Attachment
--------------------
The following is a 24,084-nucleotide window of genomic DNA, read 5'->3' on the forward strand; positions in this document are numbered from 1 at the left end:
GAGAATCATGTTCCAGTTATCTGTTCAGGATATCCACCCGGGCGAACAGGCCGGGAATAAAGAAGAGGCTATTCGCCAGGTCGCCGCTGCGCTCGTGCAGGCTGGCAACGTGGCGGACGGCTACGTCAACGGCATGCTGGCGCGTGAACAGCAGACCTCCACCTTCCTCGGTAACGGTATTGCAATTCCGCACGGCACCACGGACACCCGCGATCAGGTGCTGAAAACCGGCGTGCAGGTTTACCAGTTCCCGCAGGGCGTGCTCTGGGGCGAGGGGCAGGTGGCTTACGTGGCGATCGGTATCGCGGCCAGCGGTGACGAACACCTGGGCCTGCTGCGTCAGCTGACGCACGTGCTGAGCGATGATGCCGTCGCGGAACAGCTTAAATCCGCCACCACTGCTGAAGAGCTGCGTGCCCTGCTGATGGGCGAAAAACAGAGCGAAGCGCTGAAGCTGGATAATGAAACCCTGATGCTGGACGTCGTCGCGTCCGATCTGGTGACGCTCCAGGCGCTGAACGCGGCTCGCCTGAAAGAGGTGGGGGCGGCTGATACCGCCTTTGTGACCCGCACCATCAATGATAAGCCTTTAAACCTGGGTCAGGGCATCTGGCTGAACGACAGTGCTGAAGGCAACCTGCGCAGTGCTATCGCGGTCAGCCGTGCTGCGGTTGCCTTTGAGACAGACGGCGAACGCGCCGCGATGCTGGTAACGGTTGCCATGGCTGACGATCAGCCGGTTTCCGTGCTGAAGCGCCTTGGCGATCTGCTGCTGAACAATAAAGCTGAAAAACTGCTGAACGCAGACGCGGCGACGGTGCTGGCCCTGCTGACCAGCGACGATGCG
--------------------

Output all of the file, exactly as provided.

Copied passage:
The following is a 24,084-nucleotide window of genomic DNA, read 5'->3' on the forward strand; positions in this document are numbered from 1 at the left end:
GAGAATCATGTTCCAGTTATCTGTTCAGGATATCCACCCGGGCGAACAGGCCGGGAATAAAGAAGAGGCTATTCGCCAGGTCGCCGCTGCGCTCGTGCAGGCTGGCAACGTGGCGGACGGCTACGTCAACGGCATGCTGGCGCGTGAACAGCAGACCTCCACCTTCCTCGGTAACGGTATTGCAATTCCGCACGGCACCACGGACACCCGCGATCAGGTGCTGAAAACCGGCGTGCAGGTTTACCAGTTCCCGCAGGGCGTGCTCTGGGGCGAGGGGCAGGTGGCTTACGTGGCGATCGGTATCGCGGCCAGCGGTGACGAACACCTGGGCCTGCTGCGTCAGCTGACGCACGTGCTGAGCGATGATGCCGTCGCGGAACAGCTTAAATCCGCCACCACTGCTGAAGAGCTGCGTGCCCTGCTGATGGGCGAAAAACAGAGCGAAGCGCTGAAGCTGGATAATGAAACCCTGATGCTGGACGTCGTCGCGTCCGATCTGGTGACGCTCCAGGCGCTGAACGCGGCTCGCCTGAAAGAGGTGGGGGCGGCTGATACCGCCTTTGTGACCCGCACCATCAATGATAAGCCTTTAAACCTGGGTCAGGGCATCTGGCTGAACGACAGTGCTGAAGGCAACCTGCGCAGTGCTATCGCGGTCAGCCGTGCTGCGGTTGCCTTTGAGACAGACGGCGAACGCGCCGCGATGCTGGTAACGGTTGCCATGGCTGACGATCAGCCGGTTTCCGTGCTGAAGCGCCTTGGCGATCTGCTGCTGAACAATAAAGCTGAAAAACTGCTGAACGCAGACGCGGCGACGGTGCTGGCCCTGCTGACCAGCGACGATGCG